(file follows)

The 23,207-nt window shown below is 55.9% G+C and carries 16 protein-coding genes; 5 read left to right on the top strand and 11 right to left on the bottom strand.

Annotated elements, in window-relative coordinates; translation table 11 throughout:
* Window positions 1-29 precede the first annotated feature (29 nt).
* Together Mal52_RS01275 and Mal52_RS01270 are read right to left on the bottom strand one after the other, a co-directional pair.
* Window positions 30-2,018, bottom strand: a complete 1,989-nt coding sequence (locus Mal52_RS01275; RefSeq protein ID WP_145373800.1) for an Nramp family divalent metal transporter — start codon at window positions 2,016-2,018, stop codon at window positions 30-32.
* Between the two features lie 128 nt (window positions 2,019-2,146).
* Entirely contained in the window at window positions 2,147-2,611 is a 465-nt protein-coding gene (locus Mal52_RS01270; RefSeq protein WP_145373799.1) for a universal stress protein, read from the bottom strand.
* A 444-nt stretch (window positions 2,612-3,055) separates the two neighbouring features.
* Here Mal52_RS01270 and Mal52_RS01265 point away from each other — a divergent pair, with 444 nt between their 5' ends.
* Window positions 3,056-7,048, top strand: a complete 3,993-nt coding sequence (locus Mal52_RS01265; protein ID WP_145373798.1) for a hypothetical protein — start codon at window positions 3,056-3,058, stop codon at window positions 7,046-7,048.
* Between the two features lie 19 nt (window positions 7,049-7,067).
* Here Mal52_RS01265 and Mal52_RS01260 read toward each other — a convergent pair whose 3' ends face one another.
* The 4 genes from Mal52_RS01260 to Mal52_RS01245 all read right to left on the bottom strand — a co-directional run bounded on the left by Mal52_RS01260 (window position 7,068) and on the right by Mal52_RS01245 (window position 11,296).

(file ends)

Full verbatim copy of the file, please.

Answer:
The 23,207-nt window shown below is 55.9% G+C and carries 16 protein-coding genes; 5 read left to right on the top strand and 11 right to left on the bottom strand.

Annotated elements, in window-relative coordinates; translation table 11 throughout:
* Window positions 1-29 precede the first annotated feature (29 nt).
* Together Mal52_RS01275 and Mal52_RS01270 are read right to left on the bottom strand one after the other, a co-directional pair.
* Window positions 30-2,018, bottom strand: a complete 1,989-nt coding sequence (locus Mal52_RS01275; RefSeq protein ID WP_145373800.1) for an Nramp family divalent metal transporter — start codon at window positions 2,016-2,018, stop codon at window positions 30-32.
* Between the two features lie 128 nt (window positions 2,019-2,146).
* Entirely contained in the window at window positions 2,147-2,611 is a 465-nt protein-coding gene (locus Mal52_RS01270; RefSeq protein WP_145373799.1) for a universal stress protein, read from the bottom strand.
* A 444-nt stretch (window positions 2,612-3,055) separates the two neighbouring features.
* Here Mal52_RS01270 and Mal52_RS01265 point away from each other — a divergent pair, with 444 nt between their 5' ends.
* Window positions 3,056-7,048, top strand: a complete 3,993-nt coding sequence (locus Mal52_RS01265; protein ID WP_145373798.1) for a hypothetical protein — start codon at window positions 3,056-3,058, stop codon at window positions 7,046-7,048.
* Between the two features lie 19 nt (window positions 7,049-7,067).
* Here Mal52_RS01265 and Mal52_RS01260 read toward each other — a convergent pair whose 3' ends face one another.
* The 4 genes from Mal52_RS01260 to Mal52_RS01245 all read right to left on the bottom strand — a co-directional run bounded on the left by Mal52_RS01260 (window position 7,068) and on the right by Mal52_RS01245 (window position 11,296).